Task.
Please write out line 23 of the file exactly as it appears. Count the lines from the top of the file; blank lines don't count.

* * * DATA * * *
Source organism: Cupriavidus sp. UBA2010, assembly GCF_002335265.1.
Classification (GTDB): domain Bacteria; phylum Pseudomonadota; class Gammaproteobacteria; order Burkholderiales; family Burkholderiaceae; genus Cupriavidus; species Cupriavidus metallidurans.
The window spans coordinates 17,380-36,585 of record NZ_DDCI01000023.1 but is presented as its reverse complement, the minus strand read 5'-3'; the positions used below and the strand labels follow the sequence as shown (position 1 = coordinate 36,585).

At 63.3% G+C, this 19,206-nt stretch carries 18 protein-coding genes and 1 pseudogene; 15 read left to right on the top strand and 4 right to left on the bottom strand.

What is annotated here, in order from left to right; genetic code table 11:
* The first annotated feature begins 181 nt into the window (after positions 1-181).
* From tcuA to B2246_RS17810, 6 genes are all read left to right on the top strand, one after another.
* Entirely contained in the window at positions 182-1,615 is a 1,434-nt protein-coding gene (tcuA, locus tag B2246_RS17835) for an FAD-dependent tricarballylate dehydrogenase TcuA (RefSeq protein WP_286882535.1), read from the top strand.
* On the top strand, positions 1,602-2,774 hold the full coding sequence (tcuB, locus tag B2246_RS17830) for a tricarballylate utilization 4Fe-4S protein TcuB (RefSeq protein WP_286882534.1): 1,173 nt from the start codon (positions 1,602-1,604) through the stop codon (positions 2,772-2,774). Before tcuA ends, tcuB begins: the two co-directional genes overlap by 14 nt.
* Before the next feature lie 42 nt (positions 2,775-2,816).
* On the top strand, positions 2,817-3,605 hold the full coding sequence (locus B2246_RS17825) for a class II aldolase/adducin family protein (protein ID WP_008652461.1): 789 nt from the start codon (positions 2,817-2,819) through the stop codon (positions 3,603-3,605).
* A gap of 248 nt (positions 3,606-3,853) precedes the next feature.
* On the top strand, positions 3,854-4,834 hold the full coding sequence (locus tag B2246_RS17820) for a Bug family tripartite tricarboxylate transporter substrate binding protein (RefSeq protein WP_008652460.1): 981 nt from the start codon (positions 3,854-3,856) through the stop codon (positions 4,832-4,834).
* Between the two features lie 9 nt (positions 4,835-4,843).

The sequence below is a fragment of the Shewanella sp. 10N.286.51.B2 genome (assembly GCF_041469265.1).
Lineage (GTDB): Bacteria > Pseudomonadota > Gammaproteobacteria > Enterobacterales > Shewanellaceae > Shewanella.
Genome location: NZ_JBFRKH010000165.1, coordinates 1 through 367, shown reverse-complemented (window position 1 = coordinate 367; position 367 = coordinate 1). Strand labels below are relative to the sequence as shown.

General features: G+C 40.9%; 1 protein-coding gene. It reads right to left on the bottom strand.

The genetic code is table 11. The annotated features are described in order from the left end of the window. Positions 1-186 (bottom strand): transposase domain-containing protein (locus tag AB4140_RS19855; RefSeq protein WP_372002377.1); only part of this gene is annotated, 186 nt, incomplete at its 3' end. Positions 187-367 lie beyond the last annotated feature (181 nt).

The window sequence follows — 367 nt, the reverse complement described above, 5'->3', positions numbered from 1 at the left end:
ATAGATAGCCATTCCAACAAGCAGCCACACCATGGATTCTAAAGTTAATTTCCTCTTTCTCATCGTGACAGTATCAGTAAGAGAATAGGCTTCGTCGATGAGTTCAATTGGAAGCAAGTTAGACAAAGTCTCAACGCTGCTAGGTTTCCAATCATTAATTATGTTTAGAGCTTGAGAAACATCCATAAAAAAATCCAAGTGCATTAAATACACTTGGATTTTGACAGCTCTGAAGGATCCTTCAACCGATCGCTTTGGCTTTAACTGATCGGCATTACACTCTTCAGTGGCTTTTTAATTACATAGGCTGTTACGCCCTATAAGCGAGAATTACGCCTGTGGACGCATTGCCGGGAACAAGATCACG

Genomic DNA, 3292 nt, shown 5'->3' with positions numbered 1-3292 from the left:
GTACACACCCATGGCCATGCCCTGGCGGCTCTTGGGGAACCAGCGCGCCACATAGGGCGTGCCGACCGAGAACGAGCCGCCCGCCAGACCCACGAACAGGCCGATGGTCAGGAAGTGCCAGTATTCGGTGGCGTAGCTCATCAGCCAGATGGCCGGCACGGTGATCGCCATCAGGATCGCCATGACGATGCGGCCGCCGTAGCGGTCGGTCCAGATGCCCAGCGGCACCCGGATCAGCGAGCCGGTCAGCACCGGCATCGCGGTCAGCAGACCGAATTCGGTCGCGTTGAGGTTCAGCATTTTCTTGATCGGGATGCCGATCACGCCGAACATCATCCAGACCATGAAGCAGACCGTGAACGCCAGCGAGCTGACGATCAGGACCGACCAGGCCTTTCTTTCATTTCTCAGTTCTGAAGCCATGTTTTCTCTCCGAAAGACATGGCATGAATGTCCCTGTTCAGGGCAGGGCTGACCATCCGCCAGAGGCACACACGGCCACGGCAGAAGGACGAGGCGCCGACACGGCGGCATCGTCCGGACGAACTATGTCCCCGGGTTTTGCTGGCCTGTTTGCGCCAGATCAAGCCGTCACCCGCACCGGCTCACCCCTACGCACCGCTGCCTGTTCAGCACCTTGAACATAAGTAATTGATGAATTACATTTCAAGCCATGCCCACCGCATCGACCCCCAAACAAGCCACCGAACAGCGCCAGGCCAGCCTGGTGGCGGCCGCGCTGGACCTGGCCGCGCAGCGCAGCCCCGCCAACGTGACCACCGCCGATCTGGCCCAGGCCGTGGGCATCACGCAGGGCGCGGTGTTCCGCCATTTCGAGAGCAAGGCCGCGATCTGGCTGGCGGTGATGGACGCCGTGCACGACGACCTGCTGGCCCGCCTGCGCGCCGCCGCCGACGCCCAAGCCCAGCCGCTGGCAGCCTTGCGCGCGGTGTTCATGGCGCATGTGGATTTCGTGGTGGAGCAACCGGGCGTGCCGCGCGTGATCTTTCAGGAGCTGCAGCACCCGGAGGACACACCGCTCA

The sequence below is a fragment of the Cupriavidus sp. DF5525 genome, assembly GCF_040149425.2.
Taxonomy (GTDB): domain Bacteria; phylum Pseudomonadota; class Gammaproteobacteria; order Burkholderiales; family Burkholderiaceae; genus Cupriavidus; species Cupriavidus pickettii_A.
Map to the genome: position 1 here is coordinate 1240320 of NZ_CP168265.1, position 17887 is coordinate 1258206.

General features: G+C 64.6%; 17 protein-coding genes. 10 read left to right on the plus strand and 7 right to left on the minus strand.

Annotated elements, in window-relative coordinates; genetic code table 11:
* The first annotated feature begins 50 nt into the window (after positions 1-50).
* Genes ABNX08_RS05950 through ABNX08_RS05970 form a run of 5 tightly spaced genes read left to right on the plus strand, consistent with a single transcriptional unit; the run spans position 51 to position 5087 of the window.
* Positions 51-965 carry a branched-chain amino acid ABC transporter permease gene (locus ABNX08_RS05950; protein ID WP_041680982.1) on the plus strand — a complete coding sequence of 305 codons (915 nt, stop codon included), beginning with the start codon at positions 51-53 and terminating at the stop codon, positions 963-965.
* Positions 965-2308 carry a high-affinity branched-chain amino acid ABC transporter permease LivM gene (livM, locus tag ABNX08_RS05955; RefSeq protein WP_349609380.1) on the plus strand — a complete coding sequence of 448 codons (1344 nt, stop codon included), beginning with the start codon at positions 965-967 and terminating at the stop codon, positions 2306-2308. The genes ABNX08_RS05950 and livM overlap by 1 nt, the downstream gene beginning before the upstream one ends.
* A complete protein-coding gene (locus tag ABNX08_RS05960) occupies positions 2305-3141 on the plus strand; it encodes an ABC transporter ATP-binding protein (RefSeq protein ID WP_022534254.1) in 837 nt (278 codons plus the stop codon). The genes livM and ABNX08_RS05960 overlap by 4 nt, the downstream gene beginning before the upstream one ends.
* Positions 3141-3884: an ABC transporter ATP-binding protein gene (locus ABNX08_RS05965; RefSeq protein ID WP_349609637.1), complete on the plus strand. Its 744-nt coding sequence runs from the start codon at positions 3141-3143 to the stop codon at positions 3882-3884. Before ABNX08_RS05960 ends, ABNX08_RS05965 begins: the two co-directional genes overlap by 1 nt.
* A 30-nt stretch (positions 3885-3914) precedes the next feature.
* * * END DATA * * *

GTACACACCCATGGCCATGCCCTGGCGGCTCTTGGGGAACCAGCGCGCCACATAGGGCGTGCCGACCGAGAACGAGCCGCCCGCCAGACCCACGAACAGGCCGATGGTCAGGAAGTGCCAGTATTCGGTGGCGTAGCTCATCAGCCAGATGGCCGGCACGGTGATCGCCATCAGGATCGCCATGACGATGCGGCCGCCGTAGCGGTCGGTCCAGATGCCCAGCGGCACCCGGATCAGCGAGCCGGTCAGCACCGGCATCGCGGTCAGCAGACCGAATTCGGTCGCGTTGAGGTTCAGCATTTTCTTGATCGGGATGCCGATCACGCCGAACATCATCCAGACCATGAAGCAGACCGTGAACGCCAGCGAGCTGACGATCAGGACCGACCAGGCCTTTCTTTCATTTCTCAGTTCTGAAGCCATGTTTTCTCTCCGAAAGACATGGCATGAATGTCCCTGTTCAGGGCAGGGCTGACCATCCGCCAGAGGCACACACGGCCACGGCAGAAGGACGAGGCGCCGACACGGCGGCATCGTCCGGACGAACTATGTCCCCGGGTTTTGCTGGCCTGTTTGCGCCAGATCAAGCCGTCACCCGCACCGGCTCACCCCTACGCACCGCTGCCTGTTCAGCACCTTGAACATAAGTAATTGATGAATTACATTTCAAGCCATGCCCACCGCATCGACCCCCAAACAAGCCACCGAACAGCGCCAGGCCAGCCTGGTGGCGGCCGCGCTGGACCTGGCCGCGCAGCGCAGCCCCGCCAACGTGACCACCGCCGATCTGGCCCAGGCCGTGGGCATCACGCAGGGCGCGGTGTTCCGCCATTTCGAGAGCAAGGCCGCGATCTGGCTGGCGGTGATGGACGCCGTGCACGACGACCTGCTGGCCCGCCTGCGCGCCGCCGCCGACGCCCAAGCCCAGCCGCTGGCAGCCTTGCGCGCGGTGTTCATGGCGCATGTGGATTTCGTGGTGGAGCAACCGGGCGTGCCGCGCGTGATCTTTCAGGAGCTGCAGCACCCGGAGGACACACCGCTCA